The deteriorating health of a popular Angolan rapper and activist who has been on hunger strike for more than three weeks is piling pressure on president José Eduardo dos Santos at a time of rising economic instability for the oil-rich southern African nation.
Human rights groups have called for urgent release of Luaty Beirão, also known by his stage name Ikonoklasta, who has become increasingly weak having spent 24 days on hunger strike. Vigils have been held in Luanda, the capital, and elsewhere for Mr Beirao, who has been accused of allegedly plotting to overthrow president Dos Santos, Africa’s second longest serving leader who rules the oil-rich nation with an iron grip.
Elias Isaac, Angola country director of the Open Society Initiative of Southern Africa, said the hunger strike has attracted unprecedented levels of attention among Angolans and is sparking renewed scrutiny of Mr dos Santos’s regime, which has garnered a reputation for human rights abuses, cracking down on dissenters and limiting press freedom. The unwanted attention comes as the government grapples with an oil-dependent economy that is being battered by the collapse in crude prices.
“It’s creating a lot of solidarity among ordinary Angolans who really didn’t understand what is going on. Now there are more Angolans showing solidarity for Luaty’s cause — not just the hunger strike but even to the cause he represents,” Mr Isaac said. “Even within the ruling (MPLA) party people are expressing their views and solidarity towards Luaty.”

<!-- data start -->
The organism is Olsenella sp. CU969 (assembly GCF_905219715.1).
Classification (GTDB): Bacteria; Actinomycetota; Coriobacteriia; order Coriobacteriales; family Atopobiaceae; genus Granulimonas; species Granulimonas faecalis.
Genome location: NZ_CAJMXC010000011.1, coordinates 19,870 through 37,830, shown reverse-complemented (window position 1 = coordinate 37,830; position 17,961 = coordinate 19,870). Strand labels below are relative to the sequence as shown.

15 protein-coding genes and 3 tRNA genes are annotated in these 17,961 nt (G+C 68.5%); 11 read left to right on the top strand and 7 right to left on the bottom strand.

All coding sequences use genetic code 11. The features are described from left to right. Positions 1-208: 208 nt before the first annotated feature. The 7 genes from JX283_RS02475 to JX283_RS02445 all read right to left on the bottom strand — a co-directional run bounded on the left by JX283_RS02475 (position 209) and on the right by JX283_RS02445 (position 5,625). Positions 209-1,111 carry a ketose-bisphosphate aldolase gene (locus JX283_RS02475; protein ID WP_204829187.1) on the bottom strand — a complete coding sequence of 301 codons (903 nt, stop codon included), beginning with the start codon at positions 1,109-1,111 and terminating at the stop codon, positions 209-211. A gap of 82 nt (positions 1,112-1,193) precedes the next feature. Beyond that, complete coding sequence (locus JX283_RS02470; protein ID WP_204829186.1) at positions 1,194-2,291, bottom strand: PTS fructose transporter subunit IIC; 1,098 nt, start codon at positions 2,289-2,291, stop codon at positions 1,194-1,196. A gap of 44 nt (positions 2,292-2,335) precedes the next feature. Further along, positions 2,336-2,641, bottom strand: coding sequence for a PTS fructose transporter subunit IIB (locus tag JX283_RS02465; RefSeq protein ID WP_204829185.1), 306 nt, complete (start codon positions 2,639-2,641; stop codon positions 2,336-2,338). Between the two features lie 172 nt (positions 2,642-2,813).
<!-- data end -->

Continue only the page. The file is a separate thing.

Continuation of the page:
Amnesty International said Mr Beirao’s detention was “a shocking example of the lengths to which Angolan authorities will go to suppress dissent. The imprisoned musician is believed to be in critical condition in São Paulo hospital prison and Amnesty International is calling for his immediate and unconditional release.” said Deprose Muchena, Amnesty’s regional director for southern Africa.
Police arrested Mr Beirão, 34, who has previously protested against corruption and rights abuses, and 12 other youth activists in June as they attended a meeting during which they discussed a local translation of the book From Dictatorship to Democracy, by Gene Sharp, according to Pedro Beirao, his brother. Two others allegedly connected to the group were detained separately, and all were held in pre-trial detention without charge for longer than the 90 days permitted by law. As soon as the 90 day period was up, Mr Beirao and several others began a hunger strike in protest. The others gave up after some days, but Mr Beirao has continued and he was admitted to a prison hospital on Friday.
“He’s very weak,” said Pedro Beirao, his brother. “What he said is, ‘my motivation hasn’t changed because nothing has changed’.”
He says his brother wants the rule of law applied and for the detainees to have their right to be released on bail before any trial. Mr Beirao has been arrested several times for his involvement in protests, but was always released after a short time, his brother said.
Angola, which suffered a multi-decade civil war that ended in 2002, is Africa’s second-largest producer of oil and boasts the continent’s third-largest economy. The collapse in crude prices is having a severe impact on the economy. Jobs are being shed, wages are going unpaid and the currency has plummeted against the dollar, driving up inflation while companies face foreign exchange shortages.
“The whole situation is making the government very tense, very nervous because for the past 10 years it was used to having a lot of cash and made lots of promises and built enormous infrastructure and so on,” said Mr Isaac. “Now the government has no money to sustain all of this and elections are coming in 2017 and what they are trying to do is repress discontentment.”